Writing well takes some thought. It requires patience and practice. Clear, crisp communication isn’t just something for the storytellers of the world, but it’s for everyone and anyone who has a thought that they want to share.
Charles Euchner’s latest book Keep it Short: A Practical Guide to Writing in the 21st Century is a primer for everyday writers of emails and professional wordsmiths alike. His expertise on the craft of writing is immeasurable. Thus, I’m thrilled to share the following interview with him that presents tangible steps we can all take to better our writing. Pull out your pens and digital highlighters. It’s time to take some notes!
Charles Euchner—the author or editor of a dozen books who has taught writing at Yale and directed a think tank at Harvard—is the creator and principal of The Elements of Writing. He teaches one- and two-day writing seminars for businesses, authors, and teachers and students all over the U.S. and Canada.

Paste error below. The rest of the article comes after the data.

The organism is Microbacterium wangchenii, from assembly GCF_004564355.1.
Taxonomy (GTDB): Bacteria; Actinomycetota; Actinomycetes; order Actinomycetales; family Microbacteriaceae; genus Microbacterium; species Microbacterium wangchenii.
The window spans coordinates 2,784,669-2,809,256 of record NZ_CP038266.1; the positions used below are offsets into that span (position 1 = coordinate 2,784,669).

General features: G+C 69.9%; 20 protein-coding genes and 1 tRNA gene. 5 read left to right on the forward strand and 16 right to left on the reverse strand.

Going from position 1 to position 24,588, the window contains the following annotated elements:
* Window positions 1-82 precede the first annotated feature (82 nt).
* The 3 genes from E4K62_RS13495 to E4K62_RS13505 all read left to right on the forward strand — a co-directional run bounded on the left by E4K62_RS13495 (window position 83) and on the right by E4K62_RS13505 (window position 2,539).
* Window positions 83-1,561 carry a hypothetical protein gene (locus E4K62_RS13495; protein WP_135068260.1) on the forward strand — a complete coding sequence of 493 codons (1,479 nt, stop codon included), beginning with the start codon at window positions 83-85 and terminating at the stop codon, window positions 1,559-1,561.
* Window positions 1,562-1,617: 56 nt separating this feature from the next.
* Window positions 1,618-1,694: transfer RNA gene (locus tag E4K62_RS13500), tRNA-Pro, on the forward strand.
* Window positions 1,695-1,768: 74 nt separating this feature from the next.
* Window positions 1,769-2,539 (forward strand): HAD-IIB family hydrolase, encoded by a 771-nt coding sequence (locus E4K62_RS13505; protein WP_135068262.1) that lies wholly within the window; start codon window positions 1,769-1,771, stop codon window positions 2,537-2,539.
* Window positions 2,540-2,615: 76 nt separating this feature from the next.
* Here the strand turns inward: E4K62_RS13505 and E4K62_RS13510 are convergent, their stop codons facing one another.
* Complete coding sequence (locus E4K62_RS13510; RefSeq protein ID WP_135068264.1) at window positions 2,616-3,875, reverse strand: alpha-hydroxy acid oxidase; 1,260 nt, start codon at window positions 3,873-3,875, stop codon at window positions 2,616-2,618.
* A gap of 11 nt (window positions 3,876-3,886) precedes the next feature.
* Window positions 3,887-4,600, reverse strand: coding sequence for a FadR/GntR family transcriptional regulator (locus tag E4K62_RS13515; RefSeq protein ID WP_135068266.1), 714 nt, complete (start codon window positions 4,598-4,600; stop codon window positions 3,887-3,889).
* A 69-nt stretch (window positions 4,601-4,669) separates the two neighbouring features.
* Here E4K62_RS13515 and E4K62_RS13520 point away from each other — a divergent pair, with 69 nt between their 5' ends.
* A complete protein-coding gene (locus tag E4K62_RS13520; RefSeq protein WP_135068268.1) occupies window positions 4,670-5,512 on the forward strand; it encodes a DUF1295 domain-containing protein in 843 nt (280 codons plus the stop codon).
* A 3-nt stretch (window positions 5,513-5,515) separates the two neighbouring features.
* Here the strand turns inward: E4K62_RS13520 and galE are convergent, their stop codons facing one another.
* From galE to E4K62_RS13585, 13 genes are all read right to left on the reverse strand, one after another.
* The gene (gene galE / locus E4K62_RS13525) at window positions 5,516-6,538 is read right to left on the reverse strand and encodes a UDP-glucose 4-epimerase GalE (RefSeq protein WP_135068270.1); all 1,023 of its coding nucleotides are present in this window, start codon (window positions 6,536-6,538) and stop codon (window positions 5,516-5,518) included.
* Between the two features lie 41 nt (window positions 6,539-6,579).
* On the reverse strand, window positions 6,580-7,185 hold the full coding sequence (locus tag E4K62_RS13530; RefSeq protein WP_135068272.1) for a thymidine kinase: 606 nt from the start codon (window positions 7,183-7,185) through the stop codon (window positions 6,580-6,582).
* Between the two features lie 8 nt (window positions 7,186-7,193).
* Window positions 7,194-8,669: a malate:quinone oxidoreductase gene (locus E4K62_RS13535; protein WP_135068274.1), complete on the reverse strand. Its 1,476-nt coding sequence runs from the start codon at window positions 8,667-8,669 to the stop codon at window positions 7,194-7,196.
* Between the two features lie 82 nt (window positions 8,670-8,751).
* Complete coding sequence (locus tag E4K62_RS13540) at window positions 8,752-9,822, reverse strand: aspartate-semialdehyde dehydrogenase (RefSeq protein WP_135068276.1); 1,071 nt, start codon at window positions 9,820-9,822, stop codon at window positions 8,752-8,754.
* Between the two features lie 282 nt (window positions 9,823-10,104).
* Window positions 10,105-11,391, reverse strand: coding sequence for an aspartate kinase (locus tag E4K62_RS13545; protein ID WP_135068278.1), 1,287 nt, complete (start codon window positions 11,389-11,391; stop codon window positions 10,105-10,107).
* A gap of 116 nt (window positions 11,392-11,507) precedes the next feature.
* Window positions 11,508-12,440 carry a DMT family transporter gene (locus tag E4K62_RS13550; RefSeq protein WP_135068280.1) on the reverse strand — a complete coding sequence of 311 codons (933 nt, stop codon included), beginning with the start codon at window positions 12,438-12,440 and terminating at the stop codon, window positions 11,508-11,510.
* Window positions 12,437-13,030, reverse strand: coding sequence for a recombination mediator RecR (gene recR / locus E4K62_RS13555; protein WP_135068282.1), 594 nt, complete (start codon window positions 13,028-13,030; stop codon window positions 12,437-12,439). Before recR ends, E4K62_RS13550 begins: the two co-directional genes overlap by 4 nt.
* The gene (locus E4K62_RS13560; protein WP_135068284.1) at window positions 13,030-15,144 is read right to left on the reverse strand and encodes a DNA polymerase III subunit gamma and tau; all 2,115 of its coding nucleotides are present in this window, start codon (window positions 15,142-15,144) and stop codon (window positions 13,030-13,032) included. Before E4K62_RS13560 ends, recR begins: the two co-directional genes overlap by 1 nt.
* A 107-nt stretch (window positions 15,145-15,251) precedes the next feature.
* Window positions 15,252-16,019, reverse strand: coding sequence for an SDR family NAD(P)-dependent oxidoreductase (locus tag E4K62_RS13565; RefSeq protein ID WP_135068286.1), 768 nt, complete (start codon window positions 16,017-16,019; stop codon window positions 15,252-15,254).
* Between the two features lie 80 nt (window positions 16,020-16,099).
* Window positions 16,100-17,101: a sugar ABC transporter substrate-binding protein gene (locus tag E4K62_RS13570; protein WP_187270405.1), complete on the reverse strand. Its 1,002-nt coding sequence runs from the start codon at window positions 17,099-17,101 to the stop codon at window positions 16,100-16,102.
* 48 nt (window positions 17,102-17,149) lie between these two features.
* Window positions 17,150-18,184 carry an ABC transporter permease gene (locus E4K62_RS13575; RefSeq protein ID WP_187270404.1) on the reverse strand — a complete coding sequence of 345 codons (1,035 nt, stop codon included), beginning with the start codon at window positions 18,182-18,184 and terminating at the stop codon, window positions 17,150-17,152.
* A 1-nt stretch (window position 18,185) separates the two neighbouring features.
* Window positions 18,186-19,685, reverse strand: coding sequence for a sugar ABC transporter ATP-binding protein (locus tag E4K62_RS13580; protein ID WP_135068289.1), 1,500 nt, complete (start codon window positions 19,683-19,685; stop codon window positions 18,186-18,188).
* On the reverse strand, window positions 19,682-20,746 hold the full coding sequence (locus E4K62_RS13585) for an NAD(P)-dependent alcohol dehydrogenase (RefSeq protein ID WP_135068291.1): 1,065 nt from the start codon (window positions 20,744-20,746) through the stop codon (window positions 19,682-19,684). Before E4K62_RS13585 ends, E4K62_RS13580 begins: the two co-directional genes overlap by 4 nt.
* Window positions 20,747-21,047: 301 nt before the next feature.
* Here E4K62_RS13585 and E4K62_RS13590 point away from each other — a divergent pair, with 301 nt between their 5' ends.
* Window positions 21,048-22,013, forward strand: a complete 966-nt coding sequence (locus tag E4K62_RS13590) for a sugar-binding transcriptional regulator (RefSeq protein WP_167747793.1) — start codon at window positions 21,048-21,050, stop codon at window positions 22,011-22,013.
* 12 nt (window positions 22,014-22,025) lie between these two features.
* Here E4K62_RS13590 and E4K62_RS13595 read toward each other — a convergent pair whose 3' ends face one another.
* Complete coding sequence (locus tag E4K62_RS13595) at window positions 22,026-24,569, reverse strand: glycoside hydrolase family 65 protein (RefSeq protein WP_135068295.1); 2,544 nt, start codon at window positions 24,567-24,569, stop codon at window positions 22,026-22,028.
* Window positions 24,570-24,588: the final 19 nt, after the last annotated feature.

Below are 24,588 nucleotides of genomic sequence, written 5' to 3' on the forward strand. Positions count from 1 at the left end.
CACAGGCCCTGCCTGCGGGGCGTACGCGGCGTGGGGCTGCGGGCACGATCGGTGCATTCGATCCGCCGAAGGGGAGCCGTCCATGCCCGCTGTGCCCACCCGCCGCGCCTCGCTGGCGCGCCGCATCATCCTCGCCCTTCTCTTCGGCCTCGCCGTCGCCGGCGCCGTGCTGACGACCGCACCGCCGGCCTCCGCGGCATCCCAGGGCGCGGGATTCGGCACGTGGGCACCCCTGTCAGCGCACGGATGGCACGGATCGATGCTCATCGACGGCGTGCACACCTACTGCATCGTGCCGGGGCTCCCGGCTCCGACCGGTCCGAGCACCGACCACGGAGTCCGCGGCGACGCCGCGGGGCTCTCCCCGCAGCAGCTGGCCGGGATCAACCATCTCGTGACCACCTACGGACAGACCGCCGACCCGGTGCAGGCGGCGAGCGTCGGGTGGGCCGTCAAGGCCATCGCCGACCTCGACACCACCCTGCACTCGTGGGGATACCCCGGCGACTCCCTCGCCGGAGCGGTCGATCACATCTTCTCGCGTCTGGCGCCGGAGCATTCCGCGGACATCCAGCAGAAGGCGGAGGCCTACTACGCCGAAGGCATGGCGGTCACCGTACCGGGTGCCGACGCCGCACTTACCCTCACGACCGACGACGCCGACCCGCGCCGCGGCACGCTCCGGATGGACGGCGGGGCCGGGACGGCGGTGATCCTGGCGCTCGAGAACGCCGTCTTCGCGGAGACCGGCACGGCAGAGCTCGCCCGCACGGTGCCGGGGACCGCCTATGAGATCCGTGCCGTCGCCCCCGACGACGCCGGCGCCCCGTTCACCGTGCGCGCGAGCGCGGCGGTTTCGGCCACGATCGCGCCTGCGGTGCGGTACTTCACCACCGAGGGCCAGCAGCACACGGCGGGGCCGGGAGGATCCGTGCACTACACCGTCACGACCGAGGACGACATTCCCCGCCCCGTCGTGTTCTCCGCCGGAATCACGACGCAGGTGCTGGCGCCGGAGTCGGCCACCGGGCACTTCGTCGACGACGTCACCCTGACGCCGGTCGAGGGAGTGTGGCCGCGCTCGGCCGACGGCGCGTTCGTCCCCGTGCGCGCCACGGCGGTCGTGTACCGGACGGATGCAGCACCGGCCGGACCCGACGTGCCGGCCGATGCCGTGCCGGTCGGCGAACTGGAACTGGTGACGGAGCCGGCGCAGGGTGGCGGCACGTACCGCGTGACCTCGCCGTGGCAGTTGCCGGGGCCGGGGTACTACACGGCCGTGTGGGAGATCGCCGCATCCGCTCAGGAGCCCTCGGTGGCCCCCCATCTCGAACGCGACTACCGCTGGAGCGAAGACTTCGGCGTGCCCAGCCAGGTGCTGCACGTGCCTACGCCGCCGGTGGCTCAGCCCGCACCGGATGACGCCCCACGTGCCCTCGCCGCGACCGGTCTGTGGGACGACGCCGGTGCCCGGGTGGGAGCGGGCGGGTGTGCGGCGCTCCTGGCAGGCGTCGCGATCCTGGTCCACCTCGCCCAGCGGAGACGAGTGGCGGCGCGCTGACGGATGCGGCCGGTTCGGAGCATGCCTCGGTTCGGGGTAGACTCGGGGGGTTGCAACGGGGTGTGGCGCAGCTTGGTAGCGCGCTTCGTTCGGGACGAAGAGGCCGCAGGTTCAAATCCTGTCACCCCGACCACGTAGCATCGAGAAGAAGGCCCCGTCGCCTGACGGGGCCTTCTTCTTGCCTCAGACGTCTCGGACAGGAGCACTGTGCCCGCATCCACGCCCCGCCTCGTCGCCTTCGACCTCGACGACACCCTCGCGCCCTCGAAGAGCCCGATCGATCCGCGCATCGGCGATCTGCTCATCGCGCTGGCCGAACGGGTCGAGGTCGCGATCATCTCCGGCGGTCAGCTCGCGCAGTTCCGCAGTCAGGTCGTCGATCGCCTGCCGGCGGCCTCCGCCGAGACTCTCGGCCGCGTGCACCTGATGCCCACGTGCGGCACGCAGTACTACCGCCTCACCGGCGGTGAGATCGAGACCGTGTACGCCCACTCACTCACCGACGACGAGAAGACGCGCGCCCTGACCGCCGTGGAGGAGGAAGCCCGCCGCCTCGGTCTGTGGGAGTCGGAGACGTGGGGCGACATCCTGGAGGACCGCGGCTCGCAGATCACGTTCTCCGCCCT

In the past three years, Euchner has published a series of books on writing and civil rights. His books on writing— including The Elements of Writing, Keep It Short, How to Write a Book, and The One-Minute Writer—offer a complete system for all genres. He is also author of In Cold Type, a breakdown of the narrative techniques of Truman Capote’s classic In Cold Blood, and Mad Men’s Guide to Persuasion, about the popular TV drama “Mad Men.”
Q & A with Author and Writing Pro Charles Euchner
Kris: What is your best advice for writers who know that they should “keep it short” but aren’t quite sure how?